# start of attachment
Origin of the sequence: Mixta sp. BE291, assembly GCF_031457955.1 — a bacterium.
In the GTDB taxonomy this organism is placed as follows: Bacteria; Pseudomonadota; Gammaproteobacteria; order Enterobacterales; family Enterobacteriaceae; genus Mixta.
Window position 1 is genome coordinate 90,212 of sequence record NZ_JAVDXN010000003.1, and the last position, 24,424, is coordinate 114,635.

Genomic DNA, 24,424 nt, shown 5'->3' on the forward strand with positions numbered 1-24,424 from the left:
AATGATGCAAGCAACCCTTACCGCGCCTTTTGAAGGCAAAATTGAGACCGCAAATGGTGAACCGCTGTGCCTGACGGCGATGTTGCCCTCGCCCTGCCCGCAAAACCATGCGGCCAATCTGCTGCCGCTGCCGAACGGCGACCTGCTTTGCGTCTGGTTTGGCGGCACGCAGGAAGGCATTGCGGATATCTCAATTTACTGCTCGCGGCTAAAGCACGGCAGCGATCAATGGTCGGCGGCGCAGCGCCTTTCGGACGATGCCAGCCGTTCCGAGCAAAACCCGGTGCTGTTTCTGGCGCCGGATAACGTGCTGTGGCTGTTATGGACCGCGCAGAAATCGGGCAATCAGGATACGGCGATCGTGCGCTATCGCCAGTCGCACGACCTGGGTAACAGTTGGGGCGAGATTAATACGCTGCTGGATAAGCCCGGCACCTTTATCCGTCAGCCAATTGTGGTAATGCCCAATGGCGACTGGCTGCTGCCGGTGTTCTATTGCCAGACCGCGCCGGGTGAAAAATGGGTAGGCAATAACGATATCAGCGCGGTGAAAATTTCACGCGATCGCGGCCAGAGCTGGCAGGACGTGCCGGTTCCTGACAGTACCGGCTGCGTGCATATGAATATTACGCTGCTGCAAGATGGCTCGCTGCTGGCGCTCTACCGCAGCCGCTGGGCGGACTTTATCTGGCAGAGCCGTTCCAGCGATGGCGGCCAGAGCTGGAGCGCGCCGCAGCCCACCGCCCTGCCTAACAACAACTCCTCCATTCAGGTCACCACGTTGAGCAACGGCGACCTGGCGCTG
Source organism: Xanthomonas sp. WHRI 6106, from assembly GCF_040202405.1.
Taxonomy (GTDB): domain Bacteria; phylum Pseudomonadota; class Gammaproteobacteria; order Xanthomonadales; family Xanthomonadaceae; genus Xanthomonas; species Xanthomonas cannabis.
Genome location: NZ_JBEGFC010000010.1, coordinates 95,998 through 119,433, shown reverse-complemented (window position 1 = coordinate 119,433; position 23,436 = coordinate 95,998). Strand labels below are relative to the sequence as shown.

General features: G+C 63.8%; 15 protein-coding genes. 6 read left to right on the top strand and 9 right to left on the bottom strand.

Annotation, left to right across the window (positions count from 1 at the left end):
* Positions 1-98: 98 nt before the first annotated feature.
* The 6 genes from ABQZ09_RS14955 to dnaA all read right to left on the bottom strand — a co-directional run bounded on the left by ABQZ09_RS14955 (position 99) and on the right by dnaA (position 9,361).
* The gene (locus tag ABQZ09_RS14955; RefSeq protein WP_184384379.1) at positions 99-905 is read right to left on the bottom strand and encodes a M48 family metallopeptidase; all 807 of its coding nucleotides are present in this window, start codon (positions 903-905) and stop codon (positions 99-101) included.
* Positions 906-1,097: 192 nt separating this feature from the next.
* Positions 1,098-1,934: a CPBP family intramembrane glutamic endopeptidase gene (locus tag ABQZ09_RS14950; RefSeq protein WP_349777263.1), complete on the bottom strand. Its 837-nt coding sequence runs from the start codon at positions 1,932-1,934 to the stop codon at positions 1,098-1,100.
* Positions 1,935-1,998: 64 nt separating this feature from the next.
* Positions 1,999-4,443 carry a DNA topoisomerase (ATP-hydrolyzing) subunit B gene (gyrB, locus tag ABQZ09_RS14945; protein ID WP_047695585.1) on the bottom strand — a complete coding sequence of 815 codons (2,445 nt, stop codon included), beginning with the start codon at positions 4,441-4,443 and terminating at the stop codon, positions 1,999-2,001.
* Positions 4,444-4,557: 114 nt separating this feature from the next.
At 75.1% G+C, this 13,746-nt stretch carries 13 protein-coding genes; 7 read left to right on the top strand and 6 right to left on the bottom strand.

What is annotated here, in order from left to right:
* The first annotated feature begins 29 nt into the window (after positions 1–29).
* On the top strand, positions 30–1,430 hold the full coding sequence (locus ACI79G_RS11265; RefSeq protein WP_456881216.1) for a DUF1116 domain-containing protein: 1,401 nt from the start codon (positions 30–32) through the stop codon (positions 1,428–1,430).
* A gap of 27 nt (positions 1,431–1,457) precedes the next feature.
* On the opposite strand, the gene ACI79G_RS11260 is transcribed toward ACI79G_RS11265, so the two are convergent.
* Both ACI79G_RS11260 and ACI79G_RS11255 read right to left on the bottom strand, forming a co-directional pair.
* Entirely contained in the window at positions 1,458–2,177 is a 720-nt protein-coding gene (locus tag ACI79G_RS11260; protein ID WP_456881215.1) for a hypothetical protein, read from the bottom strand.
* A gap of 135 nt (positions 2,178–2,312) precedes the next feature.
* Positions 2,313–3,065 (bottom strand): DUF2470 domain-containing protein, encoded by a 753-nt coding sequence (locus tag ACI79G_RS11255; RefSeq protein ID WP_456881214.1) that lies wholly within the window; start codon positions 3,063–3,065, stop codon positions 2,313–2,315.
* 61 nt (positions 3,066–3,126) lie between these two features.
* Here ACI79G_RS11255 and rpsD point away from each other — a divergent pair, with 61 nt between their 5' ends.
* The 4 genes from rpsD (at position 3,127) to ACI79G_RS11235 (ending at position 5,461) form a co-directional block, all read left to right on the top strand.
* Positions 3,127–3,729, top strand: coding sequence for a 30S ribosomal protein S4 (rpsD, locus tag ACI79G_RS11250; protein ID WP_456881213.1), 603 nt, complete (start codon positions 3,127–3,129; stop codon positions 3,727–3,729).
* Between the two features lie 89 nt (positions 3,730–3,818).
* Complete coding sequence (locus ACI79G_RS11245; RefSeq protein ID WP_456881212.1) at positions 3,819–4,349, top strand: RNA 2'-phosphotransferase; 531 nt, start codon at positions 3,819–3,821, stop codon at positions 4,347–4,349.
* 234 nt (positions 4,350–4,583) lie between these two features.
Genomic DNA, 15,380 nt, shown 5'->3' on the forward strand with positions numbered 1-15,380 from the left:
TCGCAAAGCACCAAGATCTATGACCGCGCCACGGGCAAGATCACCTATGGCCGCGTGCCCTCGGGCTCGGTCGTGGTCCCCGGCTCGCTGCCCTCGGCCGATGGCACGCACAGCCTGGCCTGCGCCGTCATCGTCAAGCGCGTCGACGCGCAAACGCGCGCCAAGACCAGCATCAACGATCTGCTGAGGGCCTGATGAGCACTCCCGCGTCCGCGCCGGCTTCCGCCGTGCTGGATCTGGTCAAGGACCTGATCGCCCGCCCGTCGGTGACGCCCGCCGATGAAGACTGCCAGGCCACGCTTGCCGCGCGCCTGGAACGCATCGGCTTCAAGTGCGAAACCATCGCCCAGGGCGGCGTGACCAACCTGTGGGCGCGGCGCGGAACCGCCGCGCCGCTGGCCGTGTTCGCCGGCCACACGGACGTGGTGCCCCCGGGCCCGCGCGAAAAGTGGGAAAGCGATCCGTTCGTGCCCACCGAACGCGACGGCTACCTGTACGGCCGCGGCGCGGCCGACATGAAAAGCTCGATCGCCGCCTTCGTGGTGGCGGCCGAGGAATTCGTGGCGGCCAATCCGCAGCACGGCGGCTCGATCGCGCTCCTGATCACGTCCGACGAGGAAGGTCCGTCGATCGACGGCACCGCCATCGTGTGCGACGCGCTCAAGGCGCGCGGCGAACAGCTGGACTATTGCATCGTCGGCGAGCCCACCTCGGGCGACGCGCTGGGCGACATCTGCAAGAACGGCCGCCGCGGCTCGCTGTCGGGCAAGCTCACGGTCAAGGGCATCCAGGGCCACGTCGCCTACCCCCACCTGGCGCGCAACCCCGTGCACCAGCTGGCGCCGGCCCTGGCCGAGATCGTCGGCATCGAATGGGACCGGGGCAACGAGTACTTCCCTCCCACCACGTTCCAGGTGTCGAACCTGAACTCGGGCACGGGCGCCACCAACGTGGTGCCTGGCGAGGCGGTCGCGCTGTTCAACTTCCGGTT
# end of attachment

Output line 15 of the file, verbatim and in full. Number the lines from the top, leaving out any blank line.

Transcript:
* Positions 1,098-1,934: a CPBP family intramembrane glutamic endopeptidase gene (locus tag ABQZ09_RS14950; RefSeq protein WP_349777263.1), complete on the bottom strand. Its 837-nt coding sequence runs from the start codon at positions 1,932-1,934 to the stop codon at positions 1,098-1,100.